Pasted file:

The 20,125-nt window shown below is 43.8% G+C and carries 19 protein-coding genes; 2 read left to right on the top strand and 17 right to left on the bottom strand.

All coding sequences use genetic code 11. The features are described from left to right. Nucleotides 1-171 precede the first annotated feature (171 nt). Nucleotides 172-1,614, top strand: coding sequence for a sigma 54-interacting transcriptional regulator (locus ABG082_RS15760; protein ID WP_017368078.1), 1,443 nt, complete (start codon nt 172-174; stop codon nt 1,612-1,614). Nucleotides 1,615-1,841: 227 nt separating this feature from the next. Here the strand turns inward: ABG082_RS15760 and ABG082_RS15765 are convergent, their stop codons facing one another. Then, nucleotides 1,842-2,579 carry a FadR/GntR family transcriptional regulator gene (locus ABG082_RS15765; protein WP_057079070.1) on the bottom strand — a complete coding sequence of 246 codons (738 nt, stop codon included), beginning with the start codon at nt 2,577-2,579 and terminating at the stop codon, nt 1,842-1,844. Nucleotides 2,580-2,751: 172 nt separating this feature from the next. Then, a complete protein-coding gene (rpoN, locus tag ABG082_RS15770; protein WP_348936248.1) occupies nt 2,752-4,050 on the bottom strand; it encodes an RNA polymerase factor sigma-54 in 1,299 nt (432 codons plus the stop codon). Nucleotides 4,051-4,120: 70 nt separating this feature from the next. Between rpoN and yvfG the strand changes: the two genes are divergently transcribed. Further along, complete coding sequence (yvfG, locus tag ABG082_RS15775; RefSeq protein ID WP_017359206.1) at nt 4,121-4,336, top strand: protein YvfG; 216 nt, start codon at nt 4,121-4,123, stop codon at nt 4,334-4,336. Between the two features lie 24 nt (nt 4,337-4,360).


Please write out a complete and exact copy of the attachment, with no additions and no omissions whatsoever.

The 20,125-nt window shown below is 43.8% G+C and carries 19 protein-coding genes; 2 read left to right on the top strand and 17 right to left on the bottom strand.

All coding sequences use genetic code 11. The features are described from left to right. Nucleotides 1-171 precede the first annotated feature (171 nt). Nucleotides 172-1,614, top strand: coding sequence for a sigma 54-interacting transcriptional regulator (locus ABG082_RS15760; protein ID WP_017368078.1), 1,443 nt, complete (start codon nt 172-174; stop codon nt 1,612-1,614). Nucleotides 1,615-1,841: 227 nt separating this feature from the next. Here the strand turns inward: ABG082_RS15760 and ABG082_RS15765 are convergent, their stop codons facing one another. Then, nucleotides 1,842-2,579 carry a FadR/GntR family transcriptional regulator gene (locus ABG082_RS15765; protein WP_057079070.1) on the bottom strand — a complete coding sequence of 246 codons (738 nt, stop codon included), beginning with the start codon at nt 2,577-2,579 and terminating at the stop codon, nt 1,842-1,844. Nucleotides 2,580-2,751: 172 nt separating this feature from the next. Then, a complete protein-coding gene (rpoN, locus tag ABG082_RS15770; protein WP_348936248.1) occupies nt 2,752-4,050 on the bottom strand; it encodes an RNA polymerase factor sigma-54 in 1,299 nt (432 codons plus the stop codon). Nucleotides 4,051-4,120: 70 nt separating this feature from the next. Between rpoN and yvfG the strand changes: the two genes are divergently transcribed. Further along, complete coding sequence (yvfG, locus tag ABG082_RS15775; RefSeq protein ID WP_017359206.1) at nt 4,121-4,336, top strand: protein YvfG; 216 nt, start codon at nt 4,121-4,123, stop codon at nt 4,334-4,336. Between the two features lie 24 nt (nt 4,337-4,360).